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Astroturf and the Next Generation of Artificial Pitches

Astroturf has been around the world of sports since the 1960s and today it is used by a number of top sporting institutions across the globe.

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Astroturf has been around the world of sports since the 1960s and, in spite of early cynicism that an artificial pitch could ever match – or surpass – the natural qualities of grass, today it is used by a number of top sporting institutions across the globe.

These pitches have evolved over the decades to now be considered as a superior option for a wide variety of sports, ranging from baseball and cricket to football and rugby. Of course, such artificial surfaces do require an outlay to set up and prepare, but this start-up cost tends to be rapidly repaid thanks to a number of reasons, both sporting and financial.

A brief history of artificial pitches

Even from a near distance it can be difficult to tell the difference between grass and artificial pitches. Synthetic surfaces are created from fibres that look and react just like grass and over the years they have become ever more realistic. Since the first use of Astroturf (that has become a general colloquialism for all synthetic pitches) in the 1960s, there have been substantial improvements over the ‘generations’ that have followed.

These are typically referred to as 3rd generation, where the turf also employs in fills of sand to add a greater degree of realism, to 4th generation that adds recycled rubber to make the pitch more malleable and realistic underfoot.

Artificial pitches today

At elite level, artificial pitches are often used where permitted by the sport’s governing associations. Some sports actively discourage its use out of conservative traditions or in an effort to keep every team literally playing on the same surface, whereas others are far more open-minded, leaving the decision to individual teams and clubs. Artificial pitches are often found at grassroots level such as football 5-a-side and tennis clubs, as they allow a number of advantages over traditional grass or hard surfaces.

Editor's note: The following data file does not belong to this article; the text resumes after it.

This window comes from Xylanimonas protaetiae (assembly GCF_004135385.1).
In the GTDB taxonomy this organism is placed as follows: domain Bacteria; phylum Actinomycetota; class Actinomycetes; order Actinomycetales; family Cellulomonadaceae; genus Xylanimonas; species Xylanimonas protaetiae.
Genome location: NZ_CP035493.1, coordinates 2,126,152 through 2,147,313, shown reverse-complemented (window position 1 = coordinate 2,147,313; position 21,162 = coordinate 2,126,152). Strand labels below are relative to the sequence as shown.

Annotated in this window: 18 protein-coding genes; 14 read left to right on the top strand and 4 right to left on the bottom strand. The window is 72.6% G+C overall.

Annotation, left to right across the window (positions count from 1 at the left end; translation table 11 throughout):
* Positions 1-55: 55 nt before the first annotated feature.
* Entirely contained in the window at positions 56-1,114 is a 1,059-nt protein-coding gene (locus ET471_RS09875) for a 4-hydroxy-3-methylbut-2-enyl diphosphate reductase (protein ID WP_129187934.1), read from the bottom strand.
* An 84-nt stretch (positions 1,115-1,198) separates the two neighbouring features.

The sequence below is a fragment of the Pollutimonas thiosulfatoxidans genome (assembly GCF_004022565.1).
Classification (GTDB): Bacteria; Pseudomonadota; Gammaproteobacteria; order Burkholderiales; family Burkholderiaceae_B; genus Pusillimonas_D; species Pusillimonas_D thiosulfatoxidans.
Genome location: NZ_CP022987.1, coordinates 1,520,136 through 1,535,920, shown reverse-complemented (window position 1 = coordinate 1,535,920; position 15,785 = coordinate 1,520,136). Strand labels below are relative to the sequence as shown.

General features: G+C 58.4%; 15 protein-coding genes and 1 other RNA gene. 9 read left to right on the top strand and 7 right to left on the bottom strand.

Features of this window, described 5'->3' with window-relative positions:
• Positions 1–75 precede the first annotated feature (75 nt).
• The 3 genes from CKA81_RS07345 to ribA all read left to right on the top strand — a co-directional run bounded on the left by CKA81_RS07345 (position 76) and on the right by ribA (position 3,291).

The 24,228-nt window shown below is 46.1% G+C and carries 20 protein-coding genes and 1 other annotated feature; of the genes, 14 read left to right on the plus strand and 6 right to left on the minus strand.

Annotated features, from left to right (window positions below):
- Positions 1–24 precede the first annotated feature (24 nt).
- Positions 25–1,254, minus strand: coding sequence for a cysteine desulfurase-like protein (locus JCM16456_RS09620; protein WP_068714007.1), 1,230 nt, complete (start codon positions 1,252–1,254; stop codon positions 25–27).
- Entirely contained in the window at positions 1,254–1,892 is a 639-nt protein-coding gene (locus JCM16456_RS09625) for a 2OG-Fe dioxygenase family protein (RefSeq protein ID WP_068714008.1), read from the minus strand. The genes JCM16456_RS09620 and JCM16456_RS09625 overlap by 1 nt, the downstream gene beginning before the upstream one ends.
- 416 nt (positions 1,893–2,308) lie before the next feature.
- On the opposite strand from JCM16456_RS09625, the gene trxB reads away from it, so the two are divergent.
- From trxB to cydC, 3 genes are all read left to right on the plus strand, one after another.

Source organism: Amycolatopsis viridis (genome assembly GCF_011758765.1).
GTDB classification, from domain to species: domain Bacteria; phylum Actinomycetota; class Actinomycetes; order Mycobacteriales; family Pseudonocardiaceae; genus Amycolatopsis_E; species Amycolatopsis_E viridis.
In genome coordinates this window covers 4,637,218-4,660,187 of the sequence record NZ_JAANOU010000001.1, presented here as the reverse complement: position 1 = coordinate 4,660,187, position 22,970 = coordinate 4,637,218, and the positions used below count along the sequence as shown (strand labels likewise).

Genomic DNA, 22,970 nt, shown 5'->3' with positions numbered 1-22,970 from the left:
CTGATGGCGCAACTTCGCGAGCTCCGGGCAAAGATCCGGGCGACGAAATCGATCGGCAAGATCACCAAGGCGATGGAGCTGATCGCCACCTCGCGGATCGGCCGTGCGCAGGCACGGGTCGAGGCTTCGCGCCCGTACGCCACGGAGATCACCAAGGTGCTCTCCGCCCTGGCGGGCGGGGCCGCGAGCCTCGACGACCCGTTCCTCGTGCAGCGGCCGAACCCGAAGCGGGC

Three key advantages of artificial pitches

Here’s three reasons why Astroturf has proven so popular an option with clubs of all sizes:

• These pitches are all-weather and do not churn up or become waterlogged like grass surfaces thanks to the drainage system that is a common feature in all 4G installations. This allows the pitches to be in use throughout entire days and seasons, reducing the need for fixtures to be postponed and maintaining a reliable stream of revenue when leased out.

• Despite being in near constant use, these surfaces require little in the way of day-to-day maintenance. This makes them more cost-effective while also being a consistent and reliable pitch for all those who use them. They also retain line marker paint and spray just as boldly as grass pitches, making them suitable for referees too.

• The inherent efficiency of these pitches lies in them also being more sustainable. They require very little water, have a good lifespan if well looked after and can even be recycled when reaching the end of their useful life.

It’s no surprise that modern artificial pitches are so popular with small clubs and being associated increasingly with top level sports. Primarily this is because todays synthetic pitches are so close to the real thing that the difference is now miniscule, and far outweighed by the practical benefits. Football, golf and tennis have all seen artificial surfaces becoming more common place.

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A good example of a modern artificial pitch being used successfully in an elite context is at Swansea City’s Liberty Stadium, who can now play their home fixtures confident in the knowledge that their pitch is always going to be fit for use (the pitch is also used for the Ospreys Rugby Team).

They assert that not only does the reliability of the surface improve the quality of the football and rugby that they can play, but importantly that it is also open to use by other local teams to play and train upon throughout the week. In terms of community outreach this is a significant development that may well pay excellent dividends in the future for the Swans and football generally in the area.



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